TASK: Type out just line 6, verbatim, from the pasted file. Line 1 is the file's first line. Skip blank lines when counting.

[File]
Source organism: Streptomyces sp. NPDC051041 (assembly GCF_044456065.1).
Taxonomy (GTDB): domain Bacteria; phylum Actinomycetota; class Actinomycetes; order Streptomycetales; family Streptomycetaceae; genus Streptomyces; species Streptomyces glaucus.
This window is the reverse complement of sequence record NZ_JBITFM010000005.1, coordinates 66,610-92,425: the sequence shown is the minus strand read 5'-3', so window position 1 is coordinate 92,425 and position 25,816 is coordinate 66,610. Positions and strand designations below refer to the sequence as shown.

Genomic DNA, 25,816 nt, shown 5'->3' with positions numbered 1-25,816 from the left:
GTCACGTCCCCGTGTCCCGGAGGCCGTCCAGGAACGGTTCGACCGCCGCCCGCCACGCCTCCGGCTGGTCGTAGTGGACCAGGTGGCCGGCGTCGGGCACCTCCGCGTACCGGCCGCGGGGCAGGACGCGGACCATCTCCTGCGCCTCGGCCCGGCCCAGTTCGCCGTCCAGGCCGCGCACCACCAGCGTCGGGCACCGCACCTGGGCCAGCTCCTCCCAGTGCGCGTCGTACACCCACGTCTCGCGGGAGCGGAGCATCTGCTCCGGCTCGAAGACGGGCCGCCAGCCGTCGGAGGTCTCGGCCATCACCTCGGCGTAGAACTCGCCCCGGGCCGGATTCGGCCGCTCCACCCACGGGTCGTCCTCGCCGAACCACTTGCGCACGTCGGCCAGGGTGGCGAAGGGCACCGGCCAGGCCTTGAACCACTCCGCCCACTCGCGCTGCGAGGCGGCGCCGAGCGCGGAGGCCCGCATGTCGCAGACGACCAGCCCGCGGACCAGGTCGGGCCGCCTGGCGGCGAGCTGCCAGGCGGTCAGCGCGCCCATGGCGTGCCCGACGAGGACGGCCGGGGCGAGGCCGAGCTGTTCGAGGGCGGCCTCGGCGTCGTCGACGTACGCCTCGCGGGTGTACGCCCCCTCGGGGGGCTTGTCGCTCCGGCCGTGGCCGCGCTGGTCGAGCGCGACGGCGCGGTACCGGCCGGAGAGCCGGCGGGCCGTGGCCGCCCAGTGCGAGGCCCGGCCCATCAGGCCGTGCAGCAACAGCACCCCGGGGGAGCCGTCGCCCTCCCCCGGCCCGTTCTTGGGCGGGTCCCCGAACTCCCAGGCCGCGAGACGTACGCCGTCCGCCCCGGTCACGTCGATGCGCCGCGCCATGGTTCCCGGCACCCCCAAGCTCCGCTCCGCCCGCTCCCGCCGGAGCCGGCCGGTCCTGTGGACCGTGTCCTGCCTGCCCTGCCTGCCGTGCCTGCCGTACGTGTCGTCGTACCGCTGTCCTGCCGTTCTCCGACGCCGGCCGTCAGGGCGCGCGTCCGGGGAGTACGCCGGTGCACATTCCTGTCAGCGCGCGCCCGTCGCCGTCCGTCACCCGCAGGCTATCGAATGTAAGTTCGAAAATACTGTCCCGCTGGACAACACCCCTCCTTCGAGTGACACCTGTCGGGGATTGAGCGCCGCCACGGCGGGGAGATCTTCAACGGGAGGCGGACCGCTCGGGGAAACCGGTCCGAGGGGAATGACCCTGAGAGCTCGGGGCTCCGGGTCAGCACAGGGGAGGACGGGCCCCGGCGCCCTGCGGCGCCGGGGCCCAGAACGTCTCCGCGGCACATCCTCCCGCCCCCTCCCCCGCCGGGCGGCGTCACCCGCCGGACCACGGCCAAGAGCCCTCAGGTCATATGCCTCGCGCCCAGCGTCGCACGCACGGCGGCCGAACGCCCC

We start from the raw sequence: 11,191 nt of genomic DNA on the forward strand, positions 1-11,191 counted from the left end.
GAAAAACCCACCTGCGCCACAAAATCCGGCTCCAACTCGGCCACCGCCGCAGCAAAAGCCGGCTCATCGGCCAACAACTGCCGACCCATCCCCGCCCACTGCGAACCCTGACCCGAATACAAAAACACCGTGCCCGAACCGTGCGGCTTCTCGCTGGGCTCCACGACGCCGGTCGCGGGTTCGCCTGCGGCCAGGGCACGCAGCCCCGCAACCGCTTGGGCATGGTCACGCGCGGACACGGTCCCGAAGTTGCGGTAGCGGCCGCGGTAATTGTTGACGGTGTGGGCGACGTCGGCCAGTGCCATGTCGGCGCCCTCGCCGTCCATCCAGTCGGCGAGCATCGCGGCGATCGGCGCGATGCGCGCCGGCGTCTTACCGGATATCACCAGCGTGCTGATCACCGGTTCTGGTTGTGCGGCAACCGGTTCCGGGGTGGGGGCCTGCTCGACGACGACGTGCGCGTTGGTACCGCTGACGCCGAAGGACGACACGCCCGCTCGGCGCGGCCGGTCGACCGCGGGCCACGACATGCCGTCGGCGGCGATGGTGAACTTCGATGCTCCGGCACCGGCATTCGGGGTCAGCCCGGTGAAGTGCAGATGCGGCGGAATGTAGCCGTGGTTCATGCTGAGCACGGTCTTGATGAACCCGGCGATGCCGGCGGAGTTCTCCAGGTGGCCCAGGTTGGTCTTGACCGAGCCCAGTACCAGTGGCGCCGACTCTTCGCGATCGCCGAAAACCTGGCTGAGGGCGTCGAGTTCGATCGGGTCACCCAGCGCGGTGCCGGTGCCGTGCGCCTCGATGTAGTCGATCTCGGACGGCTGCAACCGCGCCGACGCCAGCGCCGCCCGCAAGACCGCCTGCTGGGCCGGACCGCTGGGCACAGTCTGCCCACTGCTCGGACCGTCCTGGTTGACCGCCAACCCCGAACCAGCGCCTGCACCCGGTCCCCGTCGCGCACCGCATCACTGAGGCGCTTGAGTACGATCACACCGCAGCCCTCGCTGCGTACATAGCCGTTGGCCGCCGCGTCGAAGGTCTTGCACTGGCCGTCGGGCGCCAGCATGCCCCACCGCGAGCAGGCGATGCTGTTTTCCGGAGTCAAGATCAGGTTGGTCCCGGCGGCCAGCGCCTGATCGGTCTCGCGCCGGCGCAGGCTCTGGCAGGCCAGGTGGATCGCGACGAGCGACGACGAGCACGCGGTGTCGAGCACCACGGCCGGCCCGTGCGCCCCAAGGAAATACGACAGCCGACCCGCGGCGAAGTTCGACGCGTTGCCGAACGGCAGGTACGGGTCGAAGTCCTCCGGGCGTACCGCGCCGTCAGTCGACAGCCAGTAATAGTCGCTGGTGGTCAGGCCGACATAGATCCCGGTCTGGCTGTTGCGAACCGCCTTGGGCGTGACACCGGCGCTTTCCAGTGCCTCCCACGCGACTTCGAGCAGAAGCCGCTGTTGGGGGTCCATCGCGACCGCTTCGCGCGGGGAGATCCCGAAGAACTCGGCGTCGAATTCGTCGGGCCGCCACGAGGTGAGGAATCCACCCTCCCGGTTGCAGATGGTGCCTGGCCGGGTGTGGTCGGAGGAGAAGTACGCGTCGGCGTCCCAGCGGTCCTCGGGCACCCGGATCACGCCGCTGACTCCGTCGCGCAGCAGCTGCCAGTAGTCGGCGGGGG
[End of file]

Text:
We start from the raw sequence: 11,191 nt of genomic DNA on the forward strand, positions 1-11,191 counted from the left end.